It’s quite ironic that we found ourselves in British Columbia over Valentine’s weekend… it doesn’t seem like long ago that we were sitting under “our” tree at Living Waters (a tree that is now cut down) with a can of coke and a bag of chex mix talking about how we would someday be married and live at the bottom of a mountain, on a lake, with a VW bus in British Columbia. I would post a drawing that Ryan mailed me back when we were fifteen, but during one of our breakups, I burned it.
Earlier Sunday morning, we boarded the Victoria Clipper at Pier 69 on Alaskan Way in downtown Seattle. The Clipper is kind of like the Kat in Maine… I was a little disappointed that there wasn’t a good spot to go outside to capture some great photos as we cruis
ed our way to the top of Puget Sound. I was able to get be outside looking backwards, but we were going so fast that I couldn’t even get photos that way. It was a beautiful morning. Blue skies. Bright sun.
After about 2 and half hours of watching mountains, islands, and water pass us by, we arrived in the port in Victoria. It was much colder than Seattle, so we quickly walked down the brick sidewalks and roads to our hotel. We left our bag there and headed to the BC Royal Museum.
Although fairly expensive, we had decided on this location for our one pricey, tourist attraction. At first, I thought I would be very disappointed with our choice, but once inside, I was fairly confident in our decision.
The museum was unique in it’s bold, stunning, and post-modern approach to it’s collection. Each exhibition was an experience.
We became part of the story. The first exhibition included the wildlife and habitats of natural BC. Although, I’m quite confident that I will not ever run into a woolly-mammoth in BC, the presentation was stunning. There were also elk, deer, bear, seals, and sea lions (oh my!). The habitats were a combination of real, natural surroundings and stunning life-like paintings.
Upstairs we became slightly more civilized by entering an old BC town. We were able to walk through the store front, visit the local stables, check in at the train station, visit the anchored boat, and “stay” at the grand hotel. To top off our experience, we went to the iMax theater to see a short film on the Alps.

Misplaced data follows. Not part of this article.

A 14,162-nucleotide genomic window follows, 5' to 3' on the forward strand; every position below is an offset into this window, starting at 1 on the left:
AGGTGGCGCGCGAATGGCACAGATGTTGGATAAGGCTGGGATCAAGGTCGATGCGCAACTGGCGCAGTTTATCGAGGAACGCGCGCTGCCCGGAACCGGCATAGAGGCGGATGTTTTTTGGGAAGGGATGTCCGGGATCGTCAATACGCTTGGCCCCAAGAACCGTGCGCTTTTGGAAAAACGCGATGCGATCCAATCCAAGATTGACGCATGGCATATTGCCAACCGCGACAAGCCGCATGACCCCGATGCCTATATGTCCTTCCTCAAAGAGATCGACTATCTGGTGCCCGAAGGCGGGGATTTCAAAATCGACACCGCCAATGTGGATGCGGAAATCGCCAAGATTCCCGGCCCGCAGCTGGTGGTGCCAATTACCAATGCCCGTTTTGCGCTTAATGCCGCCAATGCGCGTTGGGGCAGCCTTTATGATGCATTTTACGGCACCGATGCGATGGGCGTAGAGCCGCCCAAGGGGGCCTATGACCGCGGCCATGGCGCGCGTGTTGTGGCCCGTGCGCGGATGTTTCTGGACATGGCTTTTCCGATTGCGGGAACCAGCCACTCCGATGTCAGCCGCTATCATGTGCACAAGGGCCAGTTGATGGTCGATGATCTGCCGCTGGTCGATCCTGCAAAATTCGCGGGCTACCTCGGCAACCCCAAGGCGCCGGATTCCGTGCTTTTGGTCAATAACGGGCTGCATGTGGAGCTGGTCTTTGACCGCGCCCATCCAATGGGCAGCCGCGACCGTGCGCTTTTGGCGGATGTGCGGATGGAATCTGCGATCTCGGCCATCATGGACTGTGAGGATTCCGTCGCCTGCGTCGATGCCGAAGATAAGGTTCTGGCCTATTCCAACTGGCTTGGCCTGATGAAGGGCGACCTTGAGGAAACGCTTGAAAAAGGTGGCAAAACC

That night after dinner, we discovered that the Parliament Building is fully illuminated in the evenings. It was truly stunning, especially along with the sail boats in the Harbor. The city was overall quite calm. It’s known as the Garden City, so I’m guessing that it’s much more busy during the summer.
The next day we enjoyed the complimentary bike rentals at our hotel and followed the seaside road. Although Monday was not nearly as clear as Sunday and I could not get the dust off the lens of my camera, we thoroughly enjoyed the experience, and as the clouds cleared we were able to catch a glimpse at the mountain range on mainland BC. We visited an old-style Ice Cream Parlor and the Sitka shop (a board company that Ryan had looked into working for at one point).
Oddly, Parliament opens in BC on the day we Americans call President’s Day, so Ryan and I walked over to watch the presentation. We learned two things: there’s no security
for such events in Canada, and there are actually a few people unhappy with the Canadian government.
We were able to watch the Canadian mounties and other military officials come to the Parliament building. As you can see, they also shot off canons while we were there. They were very loud, and the birds seemed to believe that they were actually shooting something, but really it was all show. While I was busy capturing the moment, a man yelled out “You’re all Frauds!” Ryan and I chuckled and turned to see a crazed man with a signs both on him and in hand–both apparently detailing just exactly what made the Canadian Parliament a fraud.
We had an early dinner and then road back on the Clipper in the dark.
It was a great weekend–really nice to get away for a few days.